So far, Blizzard of '96 is no threat to wildlife or Chesapeake Situation could change if the storm worsens or snow stays on ground

Blizzard Of 1996

January 10, 1996|By Timothy B. Wheeler | Timothy B. Wheeler,SUN STAFF

While the Blizzard of 1996 may seem like a catastrophe from a human point of view, Maryland's wildlife and the Chesapeake Bay should escape relatively unharmed from the 2 feet or more of snow blanketing the state -- unless it lingers or gets much worse.

Deep snow covers up the acorns, nuts, grasses and other food that sustain wild animals and birds through the winter.

It also could flood streams and bay tributaries with dirty, salt-laden runoff if it melts all at once.

But state officials say not to worry, at least not yet.

"It's not how much snow we have. It's how long it lasts," said Joshua L. Sandt, wildlife director for the state Department of Natural Resources.

"It's not a real extreme situation" for the bay, said Robert Summers, manager of emergency operations for the state Department of the Environment.

Winter is hard on wild animals and birds, with freezing temperatures and food in scarce supply.

Under those stresses, many may become ill and die.

"This is nature's thinning time," said Mr. Sandt. "The fittest survive this type of weather."

While this may be an unusually harsh winter for Maryland, Mr. Sandt said, it does not necessarily mean mass starvation or die-offs for the state's wildlife.

Animals and birds are equipped by nature to cope with foul winter weather, he explained.

Even if they do not hibernate, most build up fat reserves in the fall that will sustain them when food is hard to find.

Wildlife also seek shelter in bushes, trees and the snow itself when storms strike.

Deer bed down in thickets that break the wind; wild turkeys roost in trees; birds use conifer trees.

Some wildlife, such as grouse, even burrow into the snow, using it as insulation against the cold, Mr. Sandt said.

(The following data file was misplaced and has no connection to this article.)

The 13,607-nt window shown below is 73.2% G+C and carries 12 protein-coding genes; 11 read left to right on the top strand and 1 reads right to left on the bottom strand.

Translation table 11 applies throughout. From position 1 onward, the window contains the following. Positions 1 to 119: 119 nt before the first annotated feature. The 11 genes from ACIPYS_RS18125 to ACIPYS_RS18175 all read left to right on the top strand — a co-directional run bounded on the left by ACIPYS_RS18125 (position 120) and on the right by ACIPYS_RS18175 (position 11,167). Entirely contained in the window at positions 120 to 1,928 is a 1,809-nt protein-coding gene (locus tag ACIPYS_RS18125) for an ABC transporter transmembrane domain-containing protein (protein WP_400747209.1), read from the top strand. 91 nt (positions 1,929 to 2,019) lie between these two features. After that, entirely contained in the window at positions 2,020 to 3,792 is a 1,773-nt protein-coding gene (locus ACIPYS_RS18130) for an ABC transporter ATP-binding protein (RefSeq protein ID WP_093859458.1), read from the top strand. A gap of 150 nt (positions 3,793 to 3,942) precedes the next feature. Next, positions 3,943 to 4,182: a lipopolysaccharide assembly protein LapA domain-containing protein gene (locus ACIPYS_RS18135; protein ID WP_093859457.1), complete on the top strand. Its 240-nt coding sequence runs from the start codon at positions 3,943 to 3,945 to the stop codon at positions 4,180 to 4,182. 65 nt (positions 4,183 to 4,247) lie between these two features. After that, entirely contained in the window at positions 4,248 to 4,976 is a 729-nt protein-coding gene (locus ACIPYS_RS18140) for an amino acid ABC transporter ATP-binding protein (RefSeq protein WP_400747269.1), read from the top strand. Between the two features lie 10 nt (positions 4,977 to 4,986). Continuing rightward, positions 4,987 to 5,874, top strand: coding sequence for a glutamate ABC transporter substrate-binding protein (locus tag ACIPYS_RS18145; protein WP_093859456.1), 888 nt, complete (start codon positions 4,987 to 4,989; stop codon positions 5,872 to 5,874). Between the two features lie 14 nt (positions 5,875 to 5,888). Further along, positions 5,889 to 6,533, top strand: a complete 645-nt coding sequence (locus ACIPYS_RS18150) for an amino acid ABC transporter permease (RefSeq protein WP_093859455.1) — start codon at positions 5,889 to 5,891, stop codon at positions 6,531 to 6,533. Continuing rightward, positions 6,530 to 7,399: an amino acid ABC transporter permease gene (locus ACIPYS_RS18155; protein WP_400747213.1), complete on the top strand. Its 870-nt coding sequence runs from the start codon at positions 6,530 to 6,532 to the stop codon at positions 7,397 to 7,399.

Feeding and even moving around could become very difficult if the snow does not melt, he said, or if an ice storm covers it with a layer of ice.

As the snow melts, it will run into creeks and streams and ultimately the bay, taking with it the accumulated rock salt, fertilizer and chemicals used to clear the streets.

While those contaminants are not necessarily good for water quality, Mr. Summers, the environment official, said their impact is greatly diluted by the volume of water running off the land.

That is why the state gave Baltimore City officials permission to dump snow removed from downtown streets into the Inner Harbor, Mr. Summers said.

"The rainfall in the city and the runoff from it contributes as much [contamination] as this kind of thing does," he said. While 2 feet of snow seems like a lot, it really is only the equivalent of 2 inches or so of rainfall, he pointed out.

"As this snow melts, of course, it's all going to run into the harbor anyway," Mr. Summers said.

If it melts gradually over a week or two, its impact will hardly be noticeable.

Of course, snowmelt runoff will carry some of the hundreds of tons of road salt that were sprinkled on roads and driveways.

"Too much salt is bad news," Mr. Summers said. "It's very corrosive and kills plants." But it's needed to clear roads, and its impact on the bay is minimal, he said.

"It comes with a big slug of runoff, so it's already diluted," he explained. "And by the time it gets to the bay, the bay is already salty."

But for the bay's water quality, which is impaired by too many nutrients, the timing of the snowmelt and runoff is important.

If the snow lingers until spring, the fertilizer and other nutrients washed into the bay then may contribute to harmful algae blooms, he said.

Or, if the snow melts all of a sudden, and is accompanied by heavy rains, it could produce flooding and blockage of some streams.

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